Coaches always ask their players to give “a full 60 minutes.”
Easier said than done.
On planet NHL, the burst of energy and commitment is not always there every night. With practice, travel, games, off days and morning skates, players tend to drift in and out of their energy levels. It's not that they succumb to temptation of the moment, but the ability to grind every night for a full 60 minutes tends to be compromised.
When a team is able to combine will with purpose, the results are usually encouraging.
Almost like flipping an on-off switch, the Phoenix Coyotes demonstrated the kinds of results which could only be generated through a full, 60-minute effort.
When taking on the much-improved Edmonton Oilers Nov. 5 at home, Phoenix coach Dave Tippett and his players realized they had to match the Oilers’ team speed and counter the abilities of the league’s last two first-overall draft selections.
In a bold move, Edmonton coach Tom Renney has put Taylor Hall, the first overall pick in 2010, at center and placed Ryan Nugent-Hopkins, the first pick overall in 2011, on the left wing as linemates. Plus, Renney does not hesitate to combine the pair on the power play, and in the in final minutes of a period.
All of these moves have strengthened the Oilers to the point where Edmonton now challenges for the Northwest Division lead.
When the Oilers skated into Jobing.com Arena on Nov. 5 with their improved team speed, Tippett realized that if his team did not produce the maximum effort, and address “the 60 minute issue,” the Coyotes would not be in a position to compete.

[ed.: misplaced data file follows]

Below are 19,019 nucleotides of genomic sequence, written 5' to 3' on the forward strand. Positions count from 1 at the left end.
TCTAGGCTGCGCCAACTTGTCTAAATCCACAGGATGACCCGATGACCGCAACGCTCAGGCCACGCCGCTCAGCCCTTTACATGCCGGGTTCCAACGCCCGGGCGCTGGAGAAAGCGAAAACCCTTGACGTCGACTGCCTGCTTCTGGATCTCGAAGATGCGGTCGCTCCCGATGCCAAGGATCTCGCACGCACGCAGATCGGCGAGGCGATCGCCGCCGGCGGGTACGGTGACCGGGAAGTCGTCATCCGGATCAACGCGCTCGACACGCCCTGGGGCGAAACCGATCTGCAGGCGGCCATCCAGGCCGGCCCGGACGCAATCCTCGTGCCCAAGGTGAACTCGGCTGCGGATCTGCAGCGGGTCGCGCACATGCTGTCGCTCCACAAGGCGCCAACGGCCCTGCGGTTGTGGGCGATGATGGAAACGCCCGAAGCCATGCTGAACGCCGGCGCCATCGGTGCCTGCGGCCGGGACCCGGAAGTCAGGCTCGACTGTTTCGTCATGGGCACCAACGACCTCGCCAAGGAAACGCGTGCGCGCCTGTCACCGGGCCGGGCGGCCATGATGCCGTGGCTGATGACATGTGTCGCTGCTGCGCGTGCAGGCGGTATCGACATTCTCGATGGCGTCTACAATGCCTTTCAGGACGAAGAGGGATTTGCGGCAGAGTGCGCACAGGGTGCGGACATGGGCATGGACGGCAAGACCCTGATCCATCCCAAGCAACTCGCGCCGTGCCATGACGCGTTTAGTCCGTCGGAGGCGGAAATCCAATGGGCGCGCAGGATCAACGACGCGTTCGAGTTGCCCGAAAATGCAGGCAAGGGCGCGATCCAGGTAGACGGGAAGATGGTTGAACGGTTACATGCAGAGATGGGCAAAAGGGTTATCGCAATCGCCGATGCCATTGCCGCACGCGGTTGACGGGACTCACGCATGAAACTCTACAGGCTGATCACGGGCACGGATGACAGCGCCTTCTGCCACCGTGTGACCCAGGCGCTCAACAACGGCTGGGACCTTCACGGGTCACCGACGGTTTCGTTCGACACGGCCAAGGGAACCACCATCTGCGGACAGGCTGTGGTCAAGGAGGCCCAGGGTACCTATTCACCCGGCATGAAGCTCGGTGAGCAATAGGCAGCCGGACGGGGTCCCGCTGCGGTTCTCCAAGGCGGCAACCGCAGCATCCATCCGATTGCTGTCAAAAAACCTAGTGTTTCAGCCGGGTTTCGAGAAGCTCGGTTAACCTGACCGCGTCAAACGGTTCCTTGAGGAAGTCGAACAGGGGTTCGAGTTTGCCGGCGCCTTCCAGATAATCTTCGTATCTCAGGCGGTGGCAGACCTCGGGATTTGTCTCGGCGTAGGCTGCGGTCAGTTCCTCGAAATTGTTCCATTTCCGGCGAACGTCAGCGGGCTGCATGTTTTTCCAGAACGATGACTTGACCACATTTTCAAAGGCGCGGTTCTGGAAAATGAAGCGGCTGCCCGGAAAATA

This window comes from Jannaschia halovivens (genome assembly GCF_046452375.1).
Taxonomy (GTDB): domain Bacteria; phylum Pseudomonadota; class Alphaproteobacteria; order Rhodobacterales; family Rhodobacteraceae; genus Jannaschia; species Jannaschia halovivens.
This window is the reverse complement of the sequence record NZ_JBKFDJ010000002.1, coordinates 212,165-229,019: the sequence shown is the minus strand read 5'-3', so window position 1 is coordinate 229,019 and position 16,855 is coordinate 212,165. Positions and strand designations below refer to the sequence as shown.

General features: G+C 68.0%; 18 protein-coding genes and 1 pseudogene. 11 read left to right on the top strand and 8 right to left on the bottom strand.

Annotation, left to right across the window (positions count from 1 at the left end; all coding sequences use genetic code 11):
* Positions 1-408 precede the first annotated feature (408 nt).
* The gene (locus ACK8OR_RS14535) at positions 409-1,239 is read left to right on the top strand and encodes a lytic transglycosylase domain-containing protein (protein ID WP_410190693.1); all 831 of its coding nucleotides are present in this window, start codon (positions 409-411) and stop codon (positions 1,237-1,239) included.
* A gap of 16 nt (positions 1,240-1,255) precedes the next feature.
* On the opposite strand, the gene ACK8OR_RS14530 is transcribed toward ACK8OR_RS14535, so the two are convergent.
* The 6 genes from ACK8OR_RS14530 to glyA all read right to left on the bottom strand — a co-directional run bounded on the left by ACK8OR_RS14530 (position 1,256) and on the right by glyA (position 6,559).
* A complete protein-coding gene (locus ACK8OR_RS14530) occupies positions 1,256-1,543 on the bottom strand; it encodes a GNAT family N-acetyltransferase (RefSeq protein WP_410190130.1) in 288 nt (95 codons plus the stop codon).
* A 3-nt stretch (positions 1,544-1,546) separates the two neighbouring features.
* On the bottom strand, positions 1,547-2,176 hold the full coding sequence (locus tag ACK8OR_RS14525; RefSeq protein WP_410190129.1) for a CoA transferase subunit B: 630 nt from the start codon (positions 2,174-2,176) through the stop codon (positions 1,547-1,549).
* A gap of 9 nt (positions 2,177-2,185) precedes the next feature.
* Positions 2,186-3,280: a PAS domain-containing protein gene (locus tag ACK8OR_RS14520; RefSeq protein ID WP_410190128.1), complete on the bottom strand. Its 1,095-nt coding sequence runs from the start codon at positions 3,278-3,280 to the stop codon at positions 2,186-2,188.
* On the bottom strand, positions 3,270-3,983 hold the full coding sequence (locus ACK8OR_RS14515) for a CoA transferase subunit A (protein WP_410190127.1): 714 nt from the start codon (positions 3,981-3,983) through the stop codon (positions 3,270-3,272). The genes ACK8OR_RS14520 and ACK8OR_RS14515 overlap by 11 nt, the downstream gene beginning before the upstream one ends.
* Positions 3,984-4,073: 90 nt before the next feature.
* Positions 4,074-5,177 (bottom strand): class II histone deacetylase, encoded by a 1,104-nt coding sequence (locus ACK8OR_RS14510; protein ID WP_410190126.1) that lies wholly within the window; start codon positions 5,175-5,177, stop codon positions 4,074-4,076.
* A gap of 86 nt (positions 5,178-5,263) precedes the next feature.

In a spirited opening two periods, the Coyotes matched the Oilers' speed and puck movement. On goals from Daymond Langkow and Adrian Aucoin, Phoenix built a 2-0 lead after 40 minutes of play, and eventually earned a 4-2 win.
“I liked the way our guys came out and realized we had to match (Edmonton’s) energy,” Tippett said afterward. “(The Oilers) are a team that plays quick and we better play quick.”
Aside from staying with the Oilers, the Coyotes demonstrated the ability to respond.
With Phoenix up 2-0, the Oilers cut the margin in half when Nugent-Hopkins, crashing down the slot, drove in a loose puck at 9:27 of the final period. The Coyotes responded just over two minutes later, when Boyd Gordon backhanded his second of the season into the net at 11:36 for a 3-1 lead.
The Oilers’ Theo Peckham, on his first goal of the season at 13:47 of the final period, cut the difference to 3-2, but Ray Whitney hit the empty net at 19:49 and the Coyotes won for the fourth time in five games.
“We took care of business in our own end,” Aucoin said. “We matched their speed and we needed to do that. I thought the difference was better play in our end.”
Now, the Coyotes conclude a favorable home stand and face an important part of the schedule directly ahead.
Since Oct. 16, they have played eight of 10 games at home. The home stand ends Nov. 10 against Montreal at Jobing.com Arena.
Following the Canadiens’ encounter, Phoenix hits the road for its first prolonged challenge of the season. They open a five-game road trip against Pacific Division rival San Jose on Nov. 13, and then travel east with stops in Toronto, Philadelphia, Buffalo and Washington.
With the 4-2 victory over Edmonton, Tippett recorded his 100th win as coach of the Coyotes.
Since the 2002-03 season, Tippett ranks second among NHL coaches in wins. Only Detroit’s Mike Babcock has more. Prior to the Oilers’ game, Tippett had 370 wins and Babcock had 378 victories.
In the history of the Winnipeg/Phoenix franchise, dating back to the 1979-80 season, Tippett is six wins away from John Paddock (106 wins) for third place on the all-time list, and is also behind Bob Francis (165), and Wayne Gretzky (143).
“I’m not much on stuff like that,” Tippett said after recording the milestone Phoenix victory. “I just like to win.”
EDITORS NOTE - The quotes in this story were obtained by the author during post-game interview Nov. 5, 2011.
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